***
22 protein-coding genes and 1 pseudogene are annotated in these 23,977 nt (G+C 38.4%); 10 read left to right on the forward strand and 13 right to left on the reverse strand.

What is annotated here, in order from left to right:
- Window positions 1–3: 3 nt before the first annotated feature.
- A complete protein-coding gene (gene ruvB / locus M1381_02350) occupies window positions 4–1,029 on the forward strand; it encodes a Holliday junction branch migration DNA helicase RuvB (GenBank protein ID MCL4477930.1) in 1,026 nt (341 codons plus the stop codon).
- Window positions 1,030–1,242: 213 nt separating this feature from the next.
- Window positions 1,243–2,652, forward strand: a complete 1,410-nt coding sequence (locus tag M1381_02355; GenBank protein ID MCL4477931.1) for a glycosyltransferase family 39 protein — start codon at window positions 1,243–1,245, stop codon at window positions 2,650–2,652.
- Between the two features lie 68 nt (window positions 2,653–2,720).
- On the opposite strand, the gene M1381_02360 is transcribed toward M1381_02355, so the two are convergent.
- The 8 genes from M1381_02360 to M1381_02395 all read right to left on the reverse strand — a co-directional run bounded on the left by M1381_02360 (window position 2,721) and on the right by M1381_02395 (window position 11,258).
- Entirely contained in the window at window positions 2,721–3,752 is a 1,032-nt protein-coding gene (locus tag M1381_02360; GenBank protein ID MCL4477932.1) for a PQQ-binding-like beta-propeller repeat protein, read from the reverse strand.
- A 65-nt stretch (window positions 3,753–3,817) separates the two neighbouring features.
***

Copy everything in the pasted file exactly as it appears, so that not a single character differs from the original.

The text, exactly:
22 protein-coding genes and 1 pseudogene are annotated in these 23,977 nt (G+C 38.4%); 10 read left to right on the forward strand and 13 right to left on the reverse strand.

What is annotated here, in order from left to right:
- Window positions 1–3: 3 nt before the first annotated feature.
- A complete protein-coding gene (gene ruvB / locus M1381_02350) occupies window positions 4–1,029 on the forward strand; it encodes a Holliday junction branch migration DNA helicase RuvB (GenBank protein ID MCL4477930.1) in 1,026 nt (341 codons plus the stop codon).
- Window positions 1,030–1,242: 213 nt separating this feature from the next.
- Window positions 1,243–2,652, forward strand: a complete 1,410-nt coding sequence (locus tag M1381_02355; GenBank protein ID MCL4477931.1) for a glycosyltransferase family 39 protein — start codon at window positions 1,243–1,245, stop codon at window positions 2,650–2,652.
- Between the two features lie 68 nt (window positions 2,653–2,720).
- On the opposite strand, the gene M1381_02360 is transcribed toward M1381_02355, so the two are convergent.
- The 8 genes from M1381_02360 to M1381_02395 all read right to left on the reverse strand — a co-directional run bounded on the left by M1381_02360 (window position 2,721) and on the right by M1381_02395 (window position 11,258).
- Entirely contained in the window at window positions 2,721–3,752 is a 1,032-nt protein-coding gene (locus tag M1381_02360; GenBank protein ID MCL4477932.1) for a PQQ-binding-like beta-propeller repeat protein, read from the reverse strand.
- A 65-nt stretch (window positions 3,753–3,817) separates the two neighbouring features.